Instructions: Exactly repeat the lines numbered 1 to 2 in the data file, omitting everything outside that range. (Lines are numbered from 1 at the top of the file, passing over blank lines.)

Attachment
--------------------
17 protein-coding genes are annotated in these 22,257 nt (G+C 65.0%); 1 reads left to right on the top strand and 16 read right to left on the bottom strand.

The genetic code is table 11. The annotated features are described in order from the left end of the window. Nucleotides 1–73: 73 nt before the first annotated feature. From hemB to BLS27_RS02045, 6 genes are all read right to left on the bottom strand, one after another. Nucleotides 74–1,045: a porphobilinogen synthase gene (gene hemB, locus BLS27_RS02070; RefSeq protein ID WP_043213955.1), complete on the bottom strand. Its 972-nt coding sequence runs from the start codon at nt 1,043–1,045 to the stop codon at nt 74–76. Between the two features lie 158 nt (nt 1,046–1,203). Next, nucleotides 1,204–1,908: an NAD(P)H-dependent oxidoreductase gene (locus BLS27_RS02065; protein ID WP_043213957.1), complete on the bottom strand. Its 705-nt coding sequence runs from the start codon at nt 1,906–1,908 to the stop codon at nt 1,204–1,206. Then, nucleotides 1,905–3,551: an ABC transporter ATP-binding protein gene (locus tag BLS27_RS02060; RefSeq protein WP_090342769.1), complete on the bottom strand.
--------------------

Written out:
17 protein-coding genes are annotated in these 22,257 nt (G+C 65.0%); 1 reads left to right on the top strand and 16 read right to left on the bottom strand.

The genetic code is table 11. The annotated features are described in order from the left end of the window. Nucleotides 1–73: 73 nt before the first annotated feature. From hemB to BLS27_RS02045, 6 genes are all read right to left on the bottom strand, one after another. Nucleotides 74–1,045: a porphobilinogen synthase gene (gene hemB, locus BLS27_RS02070; RefSeq protein ID WP_043213955.1), complete on the bottom strand. Its 972-nt coding sequence runs from the start codon at nt 1,043–1,045 to the stop codon at nt 74–76. Between the two features lie 158 nt (nt 1,046–1,203). Next, nucleotides 1,204–1,908: an NAD(P)H-dependent oxidoreductase gene (locus BLS27_RS02065; protein ID WP_043213957.1), complete on the bottom strand. Its 705-nt coding sequence runs from the start codon at nt 1,906–1,908 to the stop codon at nt 1,204–1,206. Then, nucleotides 1,905–3,551: an ABC transporter ATP-binding protein gene (locus tag BLS27_RS02060; RefSeq protein WP_090342769.1), complete on the bottom strand.